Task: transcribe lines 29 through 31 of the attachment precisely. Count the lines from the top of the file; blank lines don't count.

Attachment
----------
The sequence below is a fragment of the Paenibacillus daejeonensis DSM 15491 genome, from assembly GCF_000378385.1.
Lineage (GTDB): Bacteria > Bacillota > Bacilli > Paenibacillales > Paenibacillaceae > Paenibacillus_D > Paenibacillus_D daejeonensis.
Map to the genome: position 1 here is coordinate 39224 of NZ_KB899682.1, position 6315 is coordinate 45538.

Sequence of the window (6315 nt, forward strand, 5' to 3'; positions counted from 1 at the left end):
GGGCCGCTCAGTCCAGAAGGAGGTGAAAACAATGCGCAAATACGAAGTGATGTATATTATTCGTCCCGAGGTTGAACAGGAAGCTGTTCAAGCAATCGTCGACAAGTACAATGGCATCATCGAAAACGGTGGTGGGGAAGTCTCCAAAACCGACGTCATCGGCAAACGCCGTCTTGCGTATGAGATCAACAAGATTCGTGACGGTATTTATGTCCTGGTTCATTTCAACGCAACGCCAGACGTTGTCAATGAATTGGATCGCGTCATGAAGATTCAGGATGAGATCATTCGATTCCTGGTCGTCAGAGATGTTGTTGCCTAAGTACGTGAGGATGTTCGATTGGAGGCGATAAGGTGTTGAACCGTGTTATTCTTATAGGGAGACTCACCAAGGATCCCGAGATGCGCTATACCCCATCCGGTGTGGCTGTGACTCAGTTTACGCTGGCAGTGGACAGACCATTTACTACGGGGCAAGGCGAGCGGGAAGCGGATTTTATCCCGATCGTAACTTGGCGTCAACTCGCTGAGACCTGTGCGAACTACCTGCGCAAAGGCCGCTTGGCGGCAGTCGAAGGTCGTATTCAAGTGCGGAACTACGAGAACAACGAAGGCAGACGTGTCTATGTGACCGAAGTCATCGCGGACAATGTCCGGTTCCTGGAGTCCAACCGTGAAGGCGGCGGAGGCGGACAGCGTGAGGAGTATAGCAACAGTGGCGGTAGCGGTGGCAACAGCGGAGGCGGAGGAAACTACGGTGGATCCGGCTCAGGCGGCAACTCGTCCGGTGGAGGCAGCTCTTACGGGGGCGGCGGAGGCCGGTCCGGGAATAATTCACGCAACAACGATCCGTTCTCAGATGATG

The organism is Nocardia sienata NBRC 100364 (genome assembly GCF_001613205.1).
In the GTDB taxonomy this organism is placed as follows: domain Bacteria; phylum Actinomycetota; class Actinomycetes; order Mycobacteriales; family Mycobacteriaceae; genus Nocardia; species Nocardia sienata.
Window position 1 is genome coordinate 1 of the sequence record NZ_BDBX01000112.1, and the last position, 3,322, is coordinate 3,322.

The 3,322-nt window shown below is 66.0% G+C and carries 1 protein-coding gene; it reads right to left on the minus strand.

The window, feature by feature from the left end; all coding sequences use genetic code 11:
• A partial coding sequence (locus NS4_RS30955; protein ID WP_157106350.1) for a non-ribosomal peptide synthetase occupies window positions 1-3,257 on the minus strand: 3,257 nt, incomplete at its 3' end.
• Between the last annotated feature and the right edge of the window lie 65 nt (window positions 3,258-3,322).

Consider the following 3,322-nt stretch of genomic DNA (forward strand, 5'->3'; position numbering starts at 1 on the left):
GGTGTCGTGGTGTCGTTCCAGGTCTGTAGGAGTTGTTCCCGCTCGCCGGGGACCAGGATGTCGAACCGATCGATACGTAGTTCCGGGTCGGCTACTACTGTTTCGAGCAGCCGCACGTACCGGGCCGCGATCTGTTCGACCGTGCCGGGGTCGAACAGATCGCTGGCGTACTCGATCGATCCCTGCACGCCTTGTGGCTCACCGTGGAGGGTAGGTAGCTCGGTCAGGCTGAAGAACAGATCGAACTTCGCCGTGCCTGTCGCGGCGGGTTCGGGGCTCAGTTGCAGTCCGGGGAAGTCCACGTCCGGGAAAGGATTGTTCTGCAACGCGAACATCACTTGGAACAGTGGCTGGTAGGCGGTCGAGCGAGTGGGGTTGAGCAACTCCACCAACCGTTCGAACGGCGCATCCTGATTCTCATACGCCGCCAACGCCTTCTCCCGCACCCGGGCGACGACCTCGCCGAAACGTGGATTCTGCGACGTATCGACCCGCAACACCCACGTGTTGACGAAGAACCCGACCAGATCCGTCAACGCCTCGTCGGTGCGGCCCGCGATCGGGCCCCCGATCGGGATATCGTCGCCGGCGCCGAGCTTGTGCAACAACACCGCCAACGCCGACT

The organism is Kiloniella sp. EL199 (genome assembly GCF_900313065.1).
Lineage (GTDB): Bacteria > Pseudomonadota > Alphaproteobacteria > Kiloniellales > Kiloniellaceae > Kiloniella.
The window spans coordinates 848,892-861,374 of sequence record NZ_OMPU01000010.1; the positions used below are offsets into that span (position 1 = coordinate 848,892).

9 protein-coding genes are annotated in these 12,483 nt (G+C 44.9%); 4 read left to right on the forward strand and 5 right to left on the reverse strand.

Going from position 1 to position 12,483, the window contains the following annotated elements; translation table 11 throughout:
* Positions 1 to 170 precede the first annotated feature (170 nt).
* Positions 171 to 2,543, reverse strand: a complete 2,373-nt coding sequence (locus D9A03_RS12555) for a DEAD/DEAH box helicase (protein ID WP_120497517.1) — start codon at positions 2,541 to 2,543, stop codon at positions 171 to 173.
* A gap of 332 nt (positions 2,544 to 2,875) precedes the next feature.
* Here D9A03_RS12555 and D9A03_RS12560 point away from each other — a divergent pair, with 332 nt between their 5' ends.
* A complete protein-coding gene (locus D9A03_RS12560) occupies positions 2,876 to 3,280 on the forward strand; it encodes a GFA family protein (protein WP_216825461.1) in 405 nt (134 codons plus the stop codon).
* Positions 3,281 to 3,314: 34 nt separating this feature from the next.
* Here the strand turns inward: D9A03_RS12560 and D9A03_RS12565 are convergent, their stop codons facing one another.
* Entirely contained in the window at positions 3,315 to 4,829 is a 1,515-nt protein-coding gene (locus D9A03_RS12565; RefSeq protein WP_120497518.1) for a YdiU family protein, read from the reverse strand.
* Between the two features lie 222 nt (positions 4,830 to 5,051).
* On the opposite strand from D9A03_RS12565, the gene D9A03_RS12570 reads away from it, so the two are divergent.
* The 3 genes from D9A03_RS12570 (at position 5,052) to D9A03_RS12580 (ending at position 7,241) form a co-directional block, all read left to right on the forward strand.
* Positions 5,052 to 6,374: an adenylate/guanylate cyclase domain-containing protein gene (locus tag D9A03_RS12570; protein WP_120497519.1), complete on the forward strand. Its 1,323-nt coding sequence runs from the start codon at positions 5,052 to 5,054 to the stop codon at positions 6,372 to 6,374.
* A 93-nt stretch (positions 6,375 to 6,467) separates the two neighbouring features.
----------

* On the opposite strand from D9A03_RS12565, the gene D9A03_RS12570 reads away from it, so the two are divergent.
* The 3 genes from D9A03_RS12570 (at position 5,052) to D9A03_RS12580 (ending at position 7,241) form a co-directional block, all read left to right on the forward strand.
* Positions 5,052 to 6,374: an adenylate/guanylate cyclase domain-containing protein gene (locus tag D9A03_RS12570; protein WP_120497519.1), complete on the forward strand. Its 1,323-nt coding sequence runs from the start codon at positions 5,052 to 5,054 to the stop codon at positions 6,372 to 6,374.